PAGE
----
I grew up practicing and playing basketball on the outdoor courts of Finley Playground in Mt. Airy (Philly). As my game progressed, so did my shit talking — to the point that, to shut me up, older players would simply point to the indoor building at Finley, where the “under the whistle” games took place, and remind me that, if I was really as good as I said I was, I had to prove it in there, in the real games with the coaches and referees, not just in pickup.
They were right. The principle, even if you don’t play outdoors at all, still applies.
you deserve to play this game for a living.
Ready to get yourself an agent and get started? watch my free video on how
You’re not good at your game until/unless you prove it when it matters, where it matters, against players who matter, in front of decision makers who matter.
You can dominate in practice or against your friends every day. Have a lot of game that you’ve developed via solo practice and HoopHandbook programs. You know know you have undisplayed skills the others don’t have. But until you prove it, it doesn’t count.
This applies to all areas of life, from sports to business to relationships.
[dt_quote type=”blockquote” font_size=”h4″ animation=”none” background=”plain”]The Signature Manuals: The Fully Detailed Mental AND Physical Training Manual To FINALLY Take Your Game Where You Deserve To Be[/dt_quote]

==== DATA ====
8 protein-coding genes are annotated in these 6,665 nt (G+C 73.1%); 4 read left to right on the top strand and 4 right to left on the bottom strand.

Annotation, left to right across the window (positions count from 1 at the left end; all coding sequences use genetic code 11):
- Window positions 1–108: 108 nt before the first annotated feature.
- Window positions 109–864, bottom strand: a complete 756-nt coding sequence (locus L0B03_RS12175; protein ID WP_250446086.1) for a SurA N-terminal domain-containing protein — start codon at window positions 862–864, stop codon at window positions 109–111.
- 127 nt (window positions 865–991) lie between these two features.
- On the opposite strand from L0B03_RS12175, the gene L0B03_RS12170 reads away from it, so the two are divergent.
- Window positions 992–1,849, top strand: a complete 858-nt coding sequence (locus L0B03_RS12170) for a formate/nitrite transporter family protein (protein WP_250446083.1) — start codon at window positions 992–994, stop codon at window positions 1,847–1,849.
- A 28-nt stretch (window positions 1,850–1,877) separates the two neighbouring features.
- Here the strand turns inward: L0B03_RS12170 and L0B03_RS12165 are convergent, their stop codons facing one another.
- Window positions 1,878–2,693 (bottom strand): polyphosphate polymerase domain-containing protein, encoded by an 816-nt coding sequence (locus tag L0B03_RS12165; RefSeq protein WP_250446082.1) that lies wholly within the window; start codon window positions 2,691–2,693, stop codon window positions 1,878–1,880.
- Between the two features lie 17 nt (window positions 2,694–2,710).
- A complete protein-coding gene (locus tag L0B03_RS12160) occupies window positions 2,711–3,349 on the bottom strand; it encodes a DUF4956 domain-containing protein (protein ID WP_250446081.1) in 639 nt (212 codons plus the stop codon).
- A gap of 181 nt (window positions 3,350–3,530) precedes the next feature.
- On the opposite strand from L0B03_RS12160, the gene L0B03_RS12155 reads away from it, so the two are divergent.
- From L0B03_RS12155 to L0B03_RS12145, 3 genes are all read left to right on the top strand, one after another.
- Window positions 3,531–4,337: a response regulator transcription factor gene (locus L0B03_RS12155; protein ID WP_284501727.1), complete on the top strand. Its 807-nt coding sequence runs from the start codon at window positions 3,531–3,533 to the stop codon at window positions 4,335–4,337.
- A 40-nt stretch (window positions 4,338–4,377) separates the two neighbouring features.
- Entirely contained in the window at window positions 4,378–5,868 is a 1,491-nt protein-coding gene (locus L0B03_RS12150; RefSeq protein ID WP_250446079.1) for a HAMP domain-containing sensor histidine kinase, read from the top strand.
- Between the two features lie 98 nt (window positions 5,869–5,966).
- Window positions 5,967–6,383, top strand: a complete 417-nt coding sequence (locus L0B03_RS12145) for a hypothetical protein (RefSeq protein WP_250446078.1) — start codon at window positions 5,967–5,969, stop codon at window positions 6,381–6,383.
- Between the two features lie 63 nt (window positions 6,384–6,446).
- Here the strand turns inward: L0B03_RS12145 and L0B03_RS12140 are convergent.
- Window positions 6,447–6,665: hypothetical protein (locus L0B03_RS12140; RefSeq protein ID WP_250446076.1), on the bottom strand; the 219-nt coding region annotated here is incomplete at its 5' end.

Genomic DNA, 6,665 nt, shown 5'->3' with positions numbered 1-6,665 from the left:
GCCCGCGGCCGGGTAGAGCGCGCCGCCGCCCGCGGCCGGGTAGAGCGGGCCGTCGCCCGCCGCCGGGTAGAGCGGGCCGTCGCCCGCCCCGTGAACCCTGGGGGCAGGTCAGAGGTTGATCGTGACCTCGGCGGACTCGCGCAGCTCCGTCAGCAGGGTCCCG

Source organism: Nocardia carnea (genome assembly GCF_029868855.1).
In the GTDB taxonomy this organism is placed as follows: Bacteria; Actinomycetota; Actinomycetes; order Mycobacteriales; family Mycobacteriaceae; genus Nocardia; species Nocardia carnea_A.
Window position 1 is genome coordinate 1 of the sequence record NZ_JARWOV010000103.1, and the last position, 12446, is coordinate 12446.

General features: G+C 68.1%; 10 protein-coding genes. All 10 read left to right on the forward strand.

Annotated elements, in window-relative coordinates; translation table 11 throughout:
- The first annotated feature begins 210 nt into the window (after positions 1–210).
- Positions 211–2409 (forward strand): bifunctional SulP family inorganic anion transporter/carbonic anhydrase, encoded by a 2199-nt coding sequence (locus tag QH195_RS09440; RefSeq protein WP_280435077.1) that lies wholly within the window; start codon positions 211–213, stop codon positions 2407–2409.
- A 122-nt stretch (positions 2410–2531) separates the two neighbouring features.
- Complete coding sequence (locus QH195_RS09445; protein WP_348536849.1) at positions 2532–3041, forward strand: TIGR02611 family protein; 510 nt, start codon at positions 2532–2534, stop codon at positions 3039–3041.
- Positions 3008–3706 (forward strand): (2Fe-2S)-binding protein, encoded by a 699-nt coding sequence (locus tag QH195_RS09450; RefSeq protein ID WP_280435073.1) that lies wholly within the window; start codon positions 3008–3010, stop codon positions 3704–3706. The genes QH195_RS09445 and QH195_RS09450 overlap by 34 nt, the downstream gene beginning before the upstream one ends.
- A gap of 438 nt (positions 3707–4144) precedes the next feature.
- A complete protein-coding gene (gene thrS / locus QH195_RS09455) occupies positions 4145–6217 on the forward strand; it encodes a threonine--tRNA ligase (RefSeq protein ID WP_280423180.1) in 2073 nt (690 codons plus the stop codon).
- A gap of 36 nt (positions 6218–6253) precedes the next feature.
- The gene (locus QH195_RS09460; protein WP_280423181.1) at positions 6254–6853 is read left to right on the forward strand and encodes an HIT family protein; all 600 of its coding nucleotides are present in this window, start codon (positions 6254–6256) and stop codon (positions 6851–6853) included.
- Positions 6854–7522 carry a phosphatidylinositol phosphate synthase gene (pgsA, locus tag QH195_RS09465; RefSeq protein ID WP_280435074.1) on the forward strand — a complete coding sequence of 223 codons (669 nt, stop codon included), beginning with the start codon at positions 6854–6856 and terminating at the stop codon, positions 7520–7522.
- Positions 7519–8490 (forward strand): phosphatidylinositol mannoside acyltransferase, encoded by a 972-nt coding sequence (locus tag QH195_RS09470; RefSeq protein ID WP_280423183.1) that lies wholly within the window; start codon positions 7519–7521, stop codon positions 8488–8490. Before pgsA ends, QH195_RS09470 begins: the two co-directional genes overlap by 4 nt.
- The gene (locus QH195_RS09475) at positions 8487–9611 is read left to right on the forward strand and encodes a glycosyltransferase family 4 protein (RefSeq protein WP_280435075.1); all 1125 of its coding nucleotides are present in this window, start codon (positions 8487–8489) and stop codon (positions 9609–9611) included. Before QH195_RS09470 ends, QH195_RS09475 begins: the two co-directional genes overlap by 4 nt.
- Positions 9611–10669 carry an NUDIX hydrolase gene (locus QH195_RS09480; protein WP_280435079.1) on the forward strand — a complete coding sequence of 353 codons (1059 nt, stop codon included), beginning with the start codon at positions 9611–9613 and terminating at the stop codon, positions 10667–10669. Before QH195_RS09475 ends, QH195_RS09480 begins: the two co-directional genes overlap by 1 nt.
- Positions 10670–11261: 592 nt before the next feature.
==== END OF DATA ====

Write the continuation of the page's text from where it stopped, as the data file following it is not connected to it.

If you memorize an entire speech then get on stage and forget every word, what will the audience remember about you?
If you study day and night for a test, then forget the material on exam day, what grade do you get on the test?
If you dominate the games against your friends, but look like you’ve never touched a ball before when tryouts come around, do you make the cut?
I’ve worked a few jobs where my pay was completely performanced-based (also known as “commission”). As an entrepreneur today, I’m still on commision: If I don’t make good stuff, get the word out, and get people like you to exchange money for it, I don’t eat.
I’ve known many people to abhor performanced-based work, preferring a “guaranteed” income (a gross fallacy that’s for another email).
If you didn’t know, here it is: All of Life is a performanced-based business. Any responsible adult who pays their own bills will confirm: If their work falls off, so does the money.
For you, up-and-coming athlete, your skills, history, confidence, and work ethic don’t matter one bit if you don’t perform.
This may be disconcerting for you, that all the work you put in could go to waste if you don’t show it when it matters. It’s almost as of this whole thing sounds like an all-or-nothing deal.
Questions? Comments? Concerns? Reply to this email, because I read everything.